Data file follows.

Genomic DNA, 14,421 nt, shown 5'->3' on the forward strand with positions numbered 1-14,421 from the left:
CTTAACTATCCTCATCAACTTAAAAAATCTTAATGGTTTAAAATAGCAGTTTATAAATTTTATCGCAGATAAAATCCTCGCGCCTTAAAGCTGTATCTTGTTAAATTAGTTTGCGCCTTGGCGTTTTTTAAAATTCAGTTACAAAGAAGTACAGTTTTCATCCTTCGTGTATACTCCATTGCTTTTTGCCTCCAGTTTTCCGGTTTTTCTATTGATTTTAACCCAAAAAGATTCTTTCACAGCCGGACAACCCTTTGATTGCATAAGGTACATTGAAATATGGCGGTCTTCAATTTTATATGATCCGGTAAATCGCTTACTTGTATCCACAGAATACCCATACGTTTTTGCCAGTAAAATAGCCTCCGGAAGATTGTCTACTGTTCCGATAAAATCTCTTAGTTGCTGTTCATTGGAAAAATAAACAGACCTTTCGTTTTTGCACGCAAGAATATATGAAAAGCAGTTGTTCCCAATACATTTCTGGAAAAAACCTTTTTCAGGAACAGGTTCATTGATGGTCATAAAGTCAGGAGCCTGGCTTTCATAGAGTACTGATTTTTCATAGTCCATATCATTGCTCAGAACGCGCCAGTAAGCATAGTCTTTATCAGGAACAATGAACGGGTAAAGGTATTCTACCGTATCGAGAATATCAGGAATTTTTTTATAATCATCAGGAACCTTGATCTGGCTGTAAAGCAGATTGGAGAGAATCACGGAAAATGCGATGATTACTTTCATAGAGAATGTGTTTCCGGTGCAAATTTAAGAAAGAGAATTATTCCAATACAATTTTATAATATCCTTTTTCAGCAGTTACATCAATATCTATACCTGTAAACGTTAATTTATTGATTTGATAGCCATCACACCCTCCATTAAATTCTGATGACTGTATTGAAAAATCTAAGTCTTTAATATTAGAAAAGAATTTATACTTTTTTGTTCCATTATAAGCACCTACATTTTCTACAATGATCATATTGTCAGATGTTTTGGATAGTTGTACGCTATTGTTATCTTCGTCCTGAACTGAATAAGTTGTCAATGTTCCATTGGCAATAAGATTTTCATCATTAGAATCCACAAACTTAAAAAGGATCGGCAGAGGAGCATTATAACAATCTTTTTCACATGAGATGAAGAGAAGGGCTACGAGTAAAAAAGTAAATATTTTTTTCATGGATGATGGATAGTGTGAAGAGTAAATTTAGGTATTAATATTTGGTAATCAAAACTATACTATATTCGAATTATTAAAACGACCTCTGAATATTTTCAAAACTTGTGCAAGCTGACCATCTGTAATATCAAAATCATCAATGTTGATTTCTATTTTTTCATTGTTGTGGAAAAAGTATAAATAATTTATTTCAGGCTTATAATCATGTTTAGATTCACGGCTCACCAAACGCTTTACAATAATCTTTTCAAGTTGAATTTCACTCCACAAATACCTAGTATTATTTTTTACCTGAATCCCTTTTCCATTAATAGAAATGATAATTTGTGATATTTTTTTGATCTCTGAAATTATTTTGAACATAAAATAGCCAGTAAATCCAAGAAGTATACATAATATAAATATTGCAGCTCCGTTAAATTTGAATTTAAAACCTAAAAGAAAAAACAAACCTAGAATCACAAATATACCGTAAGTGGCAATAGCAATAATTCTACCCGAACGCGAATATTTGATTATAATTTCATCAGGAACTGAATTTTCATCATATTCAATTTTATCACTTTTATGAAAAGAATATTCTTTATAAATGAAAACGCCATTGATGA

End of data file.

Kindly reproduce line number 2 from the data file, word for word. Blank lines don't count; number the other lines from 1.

CTTAACTATCCTCATCAACTTAAAAAATCTTAATGGTTTAAAATAGCAGTTTATAAATTTTATCGCAGATAAAATCCTCGCGCCTTAAAGCTGTATCTTGTTAAATTAGTTTGCGCCTTGGCGTTTTTTAAAATTCAGTTACAAAGAAGTACAGTTTTCATCCTTCGTGTATACTCCATTGCTTTTTGCCTCCAGTTTTCCGGTTTTTCTATTGATTTTAACCCAAAAAGATTCTTTCACAGCCGGACAACCCTTTGATTGCATAAGGTACATTGAAATATGGCGGTCTTCAATTTTATATGATCCGGTAAATCGCTTACTTGTATCCACAGAATACCCATACGTTTTTGCCAGTAAAATAGCCTCCGGAAGATTGTCTACTGTTCCGATAAAATCTCTTAGTTGCTGTTCATTGGAAAAATAAACAGACCTTTCGTTTTTGCACGCAAGAATATATGAAAAGCAGTTGTTCCCAATACATTTCTGGAAAAAACCTTTTTCAGGAACAGGTTCATTGATGGTCATAAAGTCAGGAGCCTGGCTTTCATAGAGTACTGATTTTTCATAGTCCATATCATTGCTCAGAACGCGCCAGTAAGCATAGTCTTTATCAGGAACAATGAACGGGTAAAGGTATTCTACCGTATCGAGAATATCAGGAATTTTTTTATAATCATCAGGAACCTTGATCTGGCTGTAAAGCAGATTGGAGAGAATCACGGAAAATGCGATGATTACTTTCATAGAGAATGTGTTTCCGGTGCAAATTTAAGAAAGAGAATTATTCCAATACAATTTTATAATATCCTTTTTCAGCAGTTACATCAATATCTATACCTGTAAACGTTAATTTATTGATTTGATAGCCATCACACCCTCCATTAAATTCTGATGACTGTATTGAAAAATCTAAGTCTTTAATATTAGAAAAGAATTTATACTTTTTTGTTCCATTATAAGCACCTACATTTTCTACAATGATCATATTGTCAGATGTTTTGGATAGTTGTACGCTATTGTTATCTTCGTCCTGAACTGAATAAGTTGTCAATGTTCCATTGGCAATAAGATTTTCATCATTAGAATCCACAAACTTAAAAAGGATCGGCAGAGGAGCATTATAACAATCTTTTTCACATGAGATGAAGAGAAGGGCTACGAGTAAAAAAGTAAATATTTTTTTCATGGATGATGGATAGTGTGAAGAGTAAATTTAGGTATTAATATTTGGTAATCAAAACTATACTATATTCGAATTATTAAAACGACCTCTGAATATTTTCAAAACTTGTGCAAGCTGACCATCTGTAATATCAAAATCATCAATGTTGATTTCTATTTTTTCATTGTTGTGGAAAAAGTATAAATAATTTATTTCAGGCTTATAATCATGTTTAGATTCACGGCTCACCAAACGCTTTACAATAATCTTTTCAAGTTGAATTTCACTCCACAAATACCTAGTATTATTTTTTACCTGAATCCCTTTTCCATTAATAGAAATGATAATTTGTGATATTTTTTTGATCTCTGAAATTATTTTGAACATAAAATAGCCAGTAAATCCAAGAAGTATACATAATATAAATATTGCAGCTCCGTTAAATTTGAATTTAAAACCTAAAAGAAAAAACAAACCTAGAATCACAAATATACCGTAAGTGGCAATAGCAATAATTCTACCCGAACGCGAATATTTGATTATAATTTCATCAGGAACTGAATTTTCATCATATTCAATTTTATCACTTTTATGAAAAGAATATTCTTTATAAATGAAAACGCCATTGATGA